“It’s like having a 3 o’clock appointment for a root canal,” longtime PGA Tour player Mark Calcavecchia said years ago. “You’re thinking about it all morning and you feel bad all day. You kind of know, sooner or later, you’ve got to get to it.”
And there’s no telling what the result might be. Louis Oosthuizen, who has a British Open title to his credit and lost in a playoff at this year’s Masters, came to 17 Thursday and immediately fell into a trap. “I was between clubs,” he said. A nice, easy 9 iron? Or perhaps step on a wedge? That speck of doubt crept in, his 9 iron came out, the water loomed all around. The ball hit the front edge of the bank and bounded back in.
“It proves,” Oosthuizen said afterward, “that a par 3 doesn’t have to be 200 yards to be a great par 3, a really tough hole.”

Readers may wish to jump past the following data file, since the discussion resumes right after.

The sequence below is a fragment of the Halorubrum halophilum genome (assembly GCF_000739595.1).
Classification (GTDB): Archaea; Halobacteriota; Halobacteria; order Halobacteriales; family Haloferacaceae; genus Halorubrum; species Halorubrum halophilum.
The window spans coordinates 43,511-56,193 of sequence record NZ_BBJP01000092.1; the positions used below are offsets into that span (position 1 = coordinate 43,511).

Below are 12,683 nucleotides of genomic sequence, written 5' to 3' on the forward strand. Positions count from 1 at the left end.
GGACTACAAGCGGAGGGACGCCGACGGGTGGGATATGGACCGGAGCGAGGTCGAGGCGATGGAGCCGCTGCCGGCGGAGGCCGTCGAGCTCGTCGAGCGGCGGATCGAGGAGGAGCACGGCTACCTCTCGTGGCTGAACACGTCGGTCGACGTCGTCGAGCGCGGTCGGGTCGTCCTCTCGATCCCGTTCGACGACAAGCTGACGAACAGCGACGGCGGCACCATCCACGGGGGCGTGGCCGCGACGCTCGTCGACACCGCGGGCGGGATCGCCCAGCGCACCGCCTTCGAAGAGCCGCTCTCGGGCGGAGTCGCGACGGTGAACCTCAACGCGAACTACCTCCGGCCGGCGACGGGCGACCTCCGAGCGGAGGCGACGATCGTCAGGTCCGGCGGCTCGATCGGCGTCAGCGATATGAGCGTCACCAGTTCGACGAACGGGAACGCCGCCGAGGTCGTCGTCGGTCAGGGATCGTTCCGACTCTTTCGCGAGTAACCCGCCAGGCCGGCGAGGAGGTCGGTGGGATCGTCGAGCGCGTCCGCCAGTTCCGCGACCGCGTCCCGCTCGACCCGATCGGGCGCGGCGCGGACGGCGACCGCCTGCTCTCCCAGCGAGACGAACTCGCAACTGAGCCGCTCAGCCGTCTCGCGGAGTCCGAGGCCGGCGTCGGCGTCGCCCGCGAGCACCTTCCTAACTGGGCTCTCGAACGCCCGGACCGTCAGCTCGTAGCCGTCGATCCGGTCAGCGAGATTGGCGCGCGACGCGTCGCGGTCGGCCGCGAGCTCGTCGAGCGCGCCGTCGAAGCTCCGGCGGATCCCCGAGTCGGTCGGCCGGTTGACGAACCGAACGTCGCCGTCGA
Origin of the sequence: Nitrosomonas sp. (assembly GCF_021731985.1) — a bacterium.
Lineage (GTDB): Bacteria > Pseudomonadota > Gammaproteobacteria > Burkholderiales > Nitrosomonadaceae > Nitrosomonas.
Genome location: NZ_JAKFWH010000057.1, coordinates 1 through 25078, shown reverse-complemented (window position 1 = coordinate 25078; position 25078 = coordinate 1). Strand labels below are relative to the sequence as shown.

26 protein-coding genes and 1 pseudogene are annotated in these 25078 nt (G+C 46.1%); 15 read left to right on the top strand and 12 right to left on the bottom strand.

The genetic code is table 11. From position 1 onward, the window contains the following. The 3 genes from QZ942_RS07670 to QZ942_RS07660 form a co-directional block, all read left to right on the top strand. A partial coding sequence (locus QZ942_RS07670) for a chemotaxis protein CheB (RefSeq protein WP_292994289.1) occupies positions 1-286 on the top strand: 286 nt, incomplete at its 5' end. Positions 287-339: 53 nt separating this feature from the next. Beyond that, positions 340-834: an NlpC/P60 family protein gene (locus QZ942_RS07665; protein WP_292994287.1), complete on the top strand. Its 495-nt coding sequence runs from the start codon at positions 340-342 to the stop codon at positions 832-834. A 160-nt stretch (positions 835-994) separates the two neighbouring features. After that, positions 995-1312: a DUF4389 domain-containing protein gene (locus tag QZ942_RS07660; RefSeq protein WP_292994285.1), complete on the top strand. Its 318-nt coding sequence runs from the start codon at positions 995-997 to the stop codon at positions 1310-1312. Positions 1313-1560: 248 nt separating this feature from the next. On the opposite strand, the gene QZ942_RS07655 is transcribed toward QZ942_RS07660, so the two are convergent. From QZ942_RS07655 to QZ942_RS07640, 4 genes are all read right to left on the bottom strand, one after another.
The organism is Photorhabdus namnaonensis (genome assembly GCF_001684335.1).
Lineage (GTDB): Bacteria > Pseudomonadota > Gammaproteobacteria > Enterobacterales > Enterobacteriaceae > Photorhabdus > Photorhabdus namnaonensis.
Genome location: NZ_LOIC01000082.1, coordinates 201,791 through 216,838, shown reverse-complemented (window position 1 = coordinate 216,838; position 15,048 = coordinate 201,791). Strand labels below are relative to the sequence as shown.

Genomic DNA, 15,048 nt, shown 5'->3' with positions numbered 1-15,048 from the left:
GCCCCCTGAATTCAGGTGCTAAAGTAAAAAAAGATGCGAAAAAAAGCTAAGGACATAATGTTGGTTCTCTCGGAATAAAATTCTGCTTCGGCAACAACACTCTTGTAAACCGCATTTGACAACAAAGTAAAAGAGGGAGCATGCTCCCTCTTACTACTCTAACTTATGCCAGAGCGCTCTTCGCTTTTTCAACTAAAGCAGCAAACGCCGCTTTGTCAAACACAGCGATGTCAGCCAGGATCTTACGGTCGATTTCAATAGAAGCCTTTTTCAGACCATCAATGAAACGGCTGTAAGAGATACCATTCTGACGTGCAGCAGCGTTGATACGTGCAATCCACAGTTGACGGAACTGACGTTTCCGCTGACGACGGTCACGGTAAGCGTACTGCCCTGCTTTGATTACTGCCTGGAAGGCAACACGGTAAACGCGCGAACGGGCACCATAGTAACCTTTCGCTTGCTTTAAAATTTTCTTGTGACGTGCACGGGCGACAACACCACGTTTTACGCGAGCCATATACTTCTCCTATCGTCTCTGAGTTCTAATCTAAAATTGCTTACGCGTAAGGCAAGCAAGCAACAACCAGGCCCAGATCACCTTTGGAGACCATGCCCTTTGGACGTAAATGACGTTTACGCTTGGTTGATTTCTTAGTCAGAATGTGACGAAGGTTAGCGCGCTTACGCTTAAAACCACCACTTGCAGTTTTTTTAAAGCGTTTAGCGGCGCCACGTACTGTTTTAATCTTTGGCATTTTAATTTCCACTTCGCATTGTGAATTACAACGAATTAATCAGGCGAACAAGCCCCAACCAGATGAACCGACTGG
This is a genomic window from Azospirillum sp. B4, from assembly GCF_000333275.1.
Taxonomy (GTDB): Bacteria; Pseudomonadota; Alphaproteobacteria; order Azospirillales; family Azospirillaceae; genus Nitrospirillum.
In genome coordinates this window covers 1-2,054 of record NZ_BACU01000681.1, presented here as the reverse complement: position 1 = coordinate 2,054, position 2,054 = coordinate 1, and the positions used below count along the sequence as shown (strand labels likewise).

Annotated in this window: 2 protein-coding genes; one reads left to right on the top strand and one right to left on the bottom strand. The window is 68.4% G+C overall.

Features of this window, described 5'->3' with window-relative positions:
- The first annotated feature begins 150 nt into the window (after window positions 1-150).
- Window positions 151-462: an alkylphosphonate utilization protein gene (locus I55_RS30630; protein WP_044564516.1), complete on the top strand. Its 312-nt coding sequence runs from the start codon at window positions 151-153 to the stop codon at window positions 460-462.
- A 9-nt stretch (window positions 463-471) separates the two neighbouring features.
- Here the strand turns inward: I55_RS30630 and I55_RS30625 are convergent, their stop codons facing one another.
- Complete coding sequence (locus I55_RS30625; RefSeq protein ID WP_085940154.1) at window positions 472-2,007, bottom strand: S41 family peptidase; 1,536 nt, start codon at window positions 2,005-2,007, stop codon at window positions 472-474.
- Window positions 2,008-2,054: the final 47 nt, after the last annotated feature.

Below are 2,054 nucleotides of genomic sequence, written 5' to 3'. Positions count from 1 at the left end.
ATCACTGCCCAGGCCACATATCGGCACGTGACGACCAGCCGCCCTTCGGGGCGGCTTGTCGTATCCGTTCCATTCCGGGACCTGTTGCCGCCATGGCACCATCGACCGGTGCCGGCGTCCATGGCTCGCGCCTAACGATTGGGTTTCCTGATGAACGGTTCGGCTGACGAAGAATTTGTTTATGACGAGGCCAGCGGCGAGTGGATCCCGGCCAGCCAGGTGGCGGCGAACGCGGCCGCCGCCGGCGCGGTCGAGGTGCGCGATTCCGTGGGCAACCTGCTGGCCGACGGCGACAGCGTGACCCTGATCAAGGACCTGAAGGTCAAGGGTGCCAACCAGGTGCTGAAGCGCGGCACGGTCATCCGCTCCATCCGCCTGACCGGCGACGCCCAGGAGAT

The hole is tough enough that some players, Woods included, would prefer it to be elsewhere on the course. “I think it’s a perfect eighth hole or something like that,” Woods said. The idea is that a player who, say, double bogeys there with one bad swing would have more time to recover.
But it is the signature hole at the PGA Tour’s signature event, and it isn’t going anywhere. Thursday, Woods and his playing partners, Rickie Fowler and Hunter Mahan, came to 17, walked off the yardage and checked the wind. Each took a solid swing, Fowler to 12 feet, Woods then to 13, Mahan to just four.
“Some kind of strange things can happen on it,” Mahan said. The strangest yet? Three dry golf balls, and three birdies.